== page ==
Monthly Archives: March 2015

Election fever!

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With the small matter of a general election around the corner that could have a major impact on both students and staff at universities, the buzz of activity at The University of Manchester in recent weeks has centred around the annual elections to the Executive of the University of Manchester Students Union.  For anyone working in higher education, the campaign posters, election hustings and associated paraphernalia will be a familiar sight around campus.

The object of all this activity of course is to persuade students to elect candidates into various roles, with one-year salaried posts to be taken up in the following academic year. Among the range of roles – including Entertainments, Wellbeing and Campaigns – there is a vote for the post of Education Officer.

This year, most of the candidates were offering a manifesto based on improving the facilities, resources and learning opportunities available to students. Enriching the student experience is a core goal for students seeking election to this role. Of course, the student experience is one of the main priorities for the University as a whole, but students are now being far more analytical about what this means to them in practice.

In a record high turnout this year – highlighting the growing engagement of our students in the elections and the issues being debated – the winning candidate for Education Officer actively campaigned on an issue that resonated strongly with us and is one of the key drivers for the Books Right Here Right Now project:

“End additional course costs!”

University libraries are always struggling with the perennial issue of students not being provided with enough copies of their core texts and finding a viable solution to this problem is a real challenge. To some extent, the practice of lecturers advising students to acquire copies of their core texts – and students doing so –  has eased the situation in the past but in the current educational climate, with rising costs for students fuelling their increased expectations, we are seeing this model called into question.

With student dissatisfaction at meeting any additional course costs combining with institutional aspirations to enhance the student experience and ease the burden on students where possible, the outcome of this particular election has only served to increase our motivation to give the voters what they want…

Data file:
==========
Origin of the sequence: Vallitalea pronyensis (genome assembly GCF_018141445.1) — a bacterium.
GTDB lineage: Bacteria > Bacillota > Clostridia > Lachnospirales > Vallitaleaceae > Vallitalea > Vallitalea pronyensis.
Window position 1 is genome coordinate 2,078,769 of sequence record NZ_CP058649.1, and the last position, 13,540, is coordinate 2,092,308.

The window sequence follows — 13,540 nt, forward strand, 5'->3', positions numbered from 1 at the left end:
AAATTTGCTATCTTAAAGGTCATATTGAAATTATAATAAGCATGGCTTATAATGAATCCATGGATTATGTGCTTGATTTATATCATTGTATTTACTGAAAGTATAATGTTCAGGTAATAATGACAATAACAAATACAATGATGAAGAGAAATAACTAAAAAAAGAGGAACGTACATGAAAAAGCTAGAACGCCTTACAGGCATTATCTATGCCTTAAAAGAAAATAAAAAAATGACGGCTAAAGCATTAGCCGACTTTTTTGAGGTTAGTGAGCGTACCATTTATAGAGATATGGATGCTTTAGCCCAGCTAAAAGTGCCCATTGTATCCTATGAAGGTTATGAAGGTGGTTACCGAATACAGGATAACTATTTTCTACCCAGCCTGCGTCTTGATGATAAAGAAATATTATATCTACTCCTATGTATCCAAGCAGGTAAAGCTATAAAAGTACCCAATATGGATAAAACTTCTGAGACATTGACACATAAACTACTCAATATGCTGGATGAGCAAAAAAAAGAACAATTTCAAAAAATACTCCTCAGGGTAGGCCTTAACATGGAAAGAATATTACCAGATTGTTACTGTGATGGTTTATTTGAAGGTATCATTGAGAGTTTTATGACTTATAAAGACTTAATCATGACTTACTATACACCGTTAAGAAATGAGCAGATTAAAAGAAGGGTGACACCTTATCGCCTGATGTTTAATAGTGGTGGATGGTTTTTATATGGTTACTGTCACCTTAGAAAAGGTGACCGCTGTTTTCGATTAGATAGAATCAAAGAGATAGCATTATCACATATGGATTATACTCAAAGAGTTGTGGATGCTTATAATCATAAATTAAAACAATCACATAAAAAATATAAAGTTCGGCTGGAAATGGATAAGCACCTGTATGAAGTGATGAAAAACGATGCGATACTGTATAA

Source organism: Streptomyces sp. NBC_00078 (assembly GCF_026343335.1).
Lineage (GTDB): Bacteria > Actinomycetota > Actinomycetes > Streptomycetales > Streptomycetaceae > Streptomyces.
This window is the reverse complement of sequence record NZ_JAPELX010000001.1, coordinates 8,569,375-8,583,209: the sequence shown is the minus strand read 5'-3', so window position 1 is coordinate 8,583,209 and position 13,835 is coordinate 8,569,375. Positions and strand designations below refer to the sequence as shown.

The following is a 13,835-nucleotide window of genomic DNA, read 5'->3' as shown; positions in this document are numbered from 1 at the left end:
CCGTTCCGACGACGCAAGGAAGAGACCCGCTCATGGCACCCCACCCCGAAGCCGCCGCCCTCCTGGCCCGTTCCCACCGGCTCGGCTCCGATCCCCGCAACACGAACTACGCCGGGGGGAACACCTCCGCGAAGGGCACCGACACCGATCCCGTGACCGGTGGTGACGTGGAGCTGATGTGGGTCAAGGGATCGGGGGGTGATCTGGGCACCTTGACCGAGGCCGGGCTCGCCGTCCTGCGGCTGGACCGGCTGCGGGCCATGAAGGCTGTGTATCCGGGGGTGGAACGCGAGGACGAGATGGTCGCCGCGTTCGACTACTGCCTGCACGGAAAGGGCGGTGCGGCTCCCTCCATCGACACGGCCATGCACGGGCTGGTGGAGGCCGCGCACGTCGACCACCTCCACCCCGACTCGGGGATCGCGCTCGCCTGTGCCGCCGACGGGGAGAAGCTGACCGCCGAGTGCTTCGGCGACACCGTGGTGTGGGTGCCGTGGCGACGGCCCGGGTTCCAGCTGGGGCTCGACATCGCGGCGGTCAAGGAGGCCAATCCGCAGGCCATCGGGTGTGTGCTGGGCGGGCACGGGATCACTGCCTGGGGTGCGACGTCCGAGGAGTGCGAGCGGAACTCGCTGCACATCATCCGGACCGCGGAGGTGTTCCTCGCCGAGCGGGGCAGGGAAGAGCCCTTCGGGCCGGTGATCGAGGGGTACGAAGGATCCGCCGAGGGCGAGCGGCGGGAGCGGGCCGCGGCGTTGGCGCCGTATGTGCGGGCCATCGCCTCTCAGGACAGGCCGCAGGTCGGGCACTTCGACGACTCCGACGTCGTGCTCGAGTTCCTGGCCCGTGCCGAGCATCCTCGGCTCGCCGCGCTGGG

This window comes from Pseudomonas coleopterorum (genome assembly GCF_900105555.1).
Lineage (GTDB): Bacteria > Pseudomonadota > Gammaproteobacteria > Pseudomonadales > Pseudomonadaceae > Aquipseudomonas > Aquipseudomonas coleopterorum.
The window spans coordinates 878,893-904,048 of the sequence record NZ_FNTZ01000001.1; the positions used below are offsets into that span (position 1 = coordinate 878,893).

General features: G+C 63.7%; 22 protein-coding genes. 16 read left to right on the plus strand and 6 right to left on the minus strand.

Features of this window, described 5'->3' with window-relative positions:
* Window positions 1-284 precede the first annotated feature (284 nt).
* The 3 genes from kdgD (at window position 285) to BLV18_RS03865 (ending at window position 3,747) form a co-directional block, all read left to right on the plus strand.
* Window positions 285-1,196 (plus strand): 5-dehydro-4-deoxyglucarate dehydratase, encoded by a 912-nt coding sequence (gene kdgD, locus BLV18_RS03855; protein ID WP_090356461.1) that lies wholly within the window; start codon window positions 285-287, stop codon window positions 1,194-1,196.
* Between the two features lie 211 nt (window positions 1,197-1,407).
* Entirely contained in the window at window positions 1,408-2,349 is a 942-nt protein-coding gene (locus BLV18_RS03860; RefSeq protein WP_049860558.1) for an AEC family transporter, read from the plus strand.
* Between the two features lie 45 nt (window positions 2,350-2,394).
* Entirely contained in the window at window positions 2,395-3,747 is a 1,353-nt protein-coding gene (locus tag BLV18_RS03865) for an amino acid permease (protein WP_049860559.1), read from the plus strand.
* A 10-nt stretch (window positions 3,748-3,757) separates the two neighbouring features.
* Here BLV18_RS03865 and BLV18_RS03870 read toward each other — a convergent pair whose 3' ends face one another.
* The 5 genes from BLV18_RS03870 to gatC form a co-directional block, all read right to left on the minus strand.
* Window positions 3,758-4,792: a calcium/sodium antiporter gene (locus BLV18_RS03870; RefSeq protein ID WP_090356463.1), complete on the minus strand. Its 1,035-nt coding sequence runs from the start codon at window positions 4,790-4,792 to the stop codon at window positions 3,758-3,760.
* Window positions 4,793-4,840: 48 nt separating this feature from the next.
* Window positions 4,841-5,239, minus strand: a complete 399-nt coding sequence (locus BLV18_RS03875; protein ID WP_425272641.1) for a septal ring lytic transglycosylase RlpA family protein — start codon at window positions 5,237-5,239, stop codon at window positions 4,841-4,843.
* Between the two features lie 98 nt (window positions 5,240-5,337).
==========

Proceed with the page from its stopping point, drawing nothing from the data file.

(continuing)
photo credit: Voted yet? #elections via photopin (license)

Semester one pilots: an academic’s perspective

“Knowing the students had access, and there was no excuse to not engage with the text, gave me confidence that they would be prepared… it ensured that the assessment element of the module could be explicit to the content of the text.”

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In our January e-book pilots update we mentioned that part of our evaluation would include consultations with our academic colleagues to gain their perspective on the pilots. This has provided valuable information, not only on how we should manage any future pilots, but also in understanding what impact seamless access has had (or could potentially have) for their teaching and the overall student experience.

One pilot was for a management and leisure module within Manchester Institute of Education. As the core text is also used across a number of other modules in other schools (meaning there are large cohorts of students competing to borrow the text from the Library), the academic colleague co-ordinating the module was keen to be involved and excited at the prospect of being able to guarantee access to the text for all of his students.

He felt the pilot was a very positive experience and appreciated the support of the Library in setting up the e-book within his Virtual Learning Environment (VLE), as well as providing supporting materials and running through the key features with his students. The book was easily accessible, the download options were straightforward and he saw great potential in the highlighting and sharing functionality of the text.